with no thoughts of intentionally trying to save his life.
In one case, the Charles River Editors use an unsourced quotation from writer
Tsuneo Watanabe, who was not a pilot or part of the Special Attack Corps (p.
22). It comes from an interview with him published in the February 10, 2006,
edition of The International Herald Tribune .
The quotation gives a fallacious description of the environment experienced by
kamikaze pilots without any examples and not confirmed by Special Attack Corps
members who survived.
"It's all a lie that they left filled with braveness and joy, crying,
'Long live the emperor!' They were sheep at a slaughterhouse. Everybody was
looking down and tottering. Some were unable to stand up and were carried
and pushed into the plane by maintenance soldiers."
The book's writing and organization at times seems disjointed, which may come
from slapping together information quickly from a limited number of sources.
Some sentences leave you wondering why they are even included, since there is no
follow-up to them. There are various factual errors throughout the book, since
just because something has been published by someone else in a book does not
mean that it is true. For example, the book at various points refers to
Tsuchiura Naval Air Base as a tokkōtai (Special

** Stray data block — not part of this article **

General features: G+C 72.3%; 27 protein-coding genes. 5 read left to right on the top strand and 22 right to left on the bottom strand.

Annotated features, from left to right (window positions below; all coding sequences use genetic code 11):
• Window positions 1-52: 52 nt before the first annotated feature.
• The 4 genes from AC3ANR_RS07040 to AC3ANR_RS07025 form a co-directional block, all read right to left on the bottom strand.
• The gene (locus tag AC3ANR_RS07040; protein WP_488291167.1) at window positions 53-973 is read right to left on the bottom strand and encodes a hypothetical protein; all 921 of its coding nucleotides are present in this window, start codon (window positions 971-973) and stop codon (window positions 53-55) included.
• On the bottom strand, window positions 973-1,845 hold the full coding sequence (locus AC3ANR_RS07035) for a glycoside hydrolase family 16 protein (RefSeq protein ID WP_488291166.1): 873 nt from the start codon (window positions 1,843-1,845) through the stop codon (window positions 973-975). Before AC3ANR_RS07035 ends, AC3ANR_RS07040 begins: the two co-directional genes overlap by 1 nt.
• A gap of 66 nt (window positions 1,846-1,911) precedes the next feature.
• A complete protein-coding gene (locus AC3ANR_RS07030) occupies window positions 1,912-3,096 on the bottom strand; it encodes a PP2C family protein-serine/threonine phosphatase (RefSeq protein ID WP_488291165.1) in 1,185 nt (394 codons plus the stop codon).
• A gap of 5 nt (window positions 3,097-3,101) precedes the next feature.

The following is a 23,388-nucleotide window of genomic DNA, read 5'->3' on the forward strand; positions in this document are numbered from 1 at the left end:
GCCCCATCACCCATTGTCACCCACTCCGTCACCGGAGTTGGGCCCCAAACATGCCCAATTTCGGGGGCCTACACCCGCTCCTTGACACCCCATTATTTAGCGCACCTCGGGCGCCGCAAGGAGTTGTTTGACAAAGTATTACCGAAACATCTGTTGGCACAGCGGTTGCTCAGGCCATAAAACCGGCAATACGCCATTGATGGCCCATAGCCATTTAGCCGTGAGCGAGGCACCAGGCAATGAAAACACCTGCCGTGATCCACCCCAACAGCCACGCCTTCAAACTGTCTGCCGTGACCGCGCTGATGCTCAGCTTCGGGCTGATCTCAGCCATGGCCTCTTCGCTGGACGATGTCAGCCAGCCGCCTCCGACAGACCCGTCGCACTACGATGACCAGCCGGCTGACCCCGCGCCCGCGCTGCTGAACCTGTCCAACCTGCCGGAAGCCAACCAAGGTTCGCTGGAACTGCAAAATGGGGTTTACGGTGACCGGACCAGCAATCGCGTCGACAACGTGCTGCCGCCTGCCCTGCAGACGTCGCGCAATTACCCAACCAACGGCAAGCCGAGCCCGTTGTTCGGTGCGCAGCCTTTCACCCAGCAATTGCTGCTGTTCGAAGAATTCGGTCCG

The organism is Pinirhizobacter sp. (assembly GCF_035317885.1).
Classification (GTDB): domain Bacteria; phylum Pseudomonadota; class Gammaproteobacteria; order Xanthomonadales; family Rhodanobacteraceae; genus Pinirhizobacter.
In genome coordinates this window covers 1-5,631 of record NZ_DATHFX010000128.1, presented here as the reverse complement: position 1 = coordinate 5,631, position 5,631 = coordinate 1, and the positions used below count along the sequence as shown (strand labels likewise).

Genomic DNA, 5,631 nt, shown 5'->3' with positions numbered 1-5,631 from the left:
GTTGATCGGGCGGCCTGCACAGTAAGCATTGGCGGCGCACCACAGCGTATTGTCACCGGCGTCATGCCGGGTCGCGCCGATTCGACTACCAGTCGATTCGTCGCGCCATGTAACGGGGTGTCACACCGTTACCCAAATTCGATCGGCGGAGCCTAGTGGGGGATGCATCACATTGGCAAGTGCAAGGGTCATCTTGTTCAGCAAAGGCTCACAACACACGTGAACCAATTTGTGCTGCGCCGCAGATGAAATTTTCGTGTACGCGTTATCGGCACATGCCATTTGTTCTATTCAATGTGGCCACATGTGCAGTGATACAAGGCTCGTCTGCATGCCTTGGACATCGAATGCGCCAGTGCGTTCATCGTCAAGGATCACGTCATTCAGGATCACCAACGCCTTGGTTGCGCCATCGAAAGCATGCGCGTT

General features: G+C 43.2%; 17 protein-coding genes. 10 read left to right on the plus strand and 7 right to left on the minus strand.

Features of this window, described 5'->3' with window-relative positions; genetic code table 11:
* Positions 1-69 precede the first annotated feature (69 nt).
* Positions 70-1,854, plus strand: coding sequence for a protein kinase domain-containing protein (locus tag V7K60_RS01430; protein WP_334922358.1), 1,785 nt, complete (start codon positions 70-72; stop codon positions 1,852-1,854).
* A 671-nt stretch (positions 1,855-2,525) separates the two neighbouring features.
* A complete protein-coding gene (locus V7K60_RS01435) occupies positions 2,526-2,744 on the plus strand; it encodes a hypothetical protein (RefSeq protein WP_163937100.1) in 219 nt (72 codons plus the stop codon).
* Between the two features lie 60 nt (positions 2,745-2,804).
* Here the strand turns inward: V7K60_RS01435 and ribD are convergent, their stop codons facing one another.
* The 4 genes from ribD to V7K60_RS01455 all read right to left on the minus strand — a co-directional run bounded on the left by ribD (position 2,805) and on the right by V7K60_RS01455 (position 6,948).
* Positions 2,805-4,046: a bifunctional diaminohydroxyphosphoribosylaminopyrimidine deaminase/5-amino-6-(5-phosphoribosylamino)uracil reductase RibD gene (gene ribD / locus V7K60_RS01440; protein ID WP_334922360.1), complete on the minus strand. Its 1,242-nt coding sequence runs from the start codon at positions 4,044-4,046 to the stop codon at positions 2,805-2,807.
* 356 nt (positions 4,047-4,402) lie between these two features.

Attack Corps) base with descriptions of two men's experience there (pp. 20, 22,
40), but Tsuchiura actually was a naval air training base (mostly for initial
training required for pilots) that never had any tokkōtai
squadrons organized or assigned there. In another instance, the Charles
River Editors claim that Vice Admiral Ōnishi made the following statement in
October 1944 soon after the first major success of special attacks on October 25
Success also appears to have inspired Ōnishi to spin elaborate fantasies
of national salvation; meeting with Captain Inoguchi Ren'ya in a Manila
air-raid shelter to coordinate recruitment of further volunteers, Ōnishi
asserted: "If we are prepared to sacrifice twenty million Japanese lives in
special attacks, victory will be ours."
Although Ōnishi made this statement, the date for this was August 13, 1945,
after the two atomic bombs had been dropped and as discussions were taking place
at the highest levels of the Japanese government as to whether the war should be ended .
In October 1944, he would not have made such a statement right after the major
success of the first special attacks, since at that point in the war Japan was
not as desperate as they were on August 13, 1945. This inaccuracy appears to be just one
example where Charles River Editors appropriated information, whether correct or
not, from Max Hastings' Retribution (2008) without any reference.
The Kamikazes has quite a bit of historically accurate information
taken from a few sources, but the number of errors and instances of bias
towards the motives of the kamikaze pilots in such a short book make it a
history to avoid. Readers interested in the real history of kamikaze pilots
should consider Rikihei Inoguchi and Tadashi Nakajima's
The Divine Wind (1958) and
Robin Rielly's Kamikaze Attacks of World War II (2010).
1. "Publisher dismayed by Japanese nationalism" <https://www.nytimes.com/2006/02/10/technology/10iht-MOGUL.html>
(January 12, 2020).
2. The date of August 13, 1945, for these words
from Ōnishi is found at several Japanese Internet references such as the
following one: Tokkōtai no umi no oya: Ōnishi Takijirō kaigun chūshō
(Parent of Special Attack Corps creation: Navy Vice Admiral Ōnishi Takijirō) <https://ameblo.jp/tank-2012/entry-11910507036.html>
(January 12, 2020).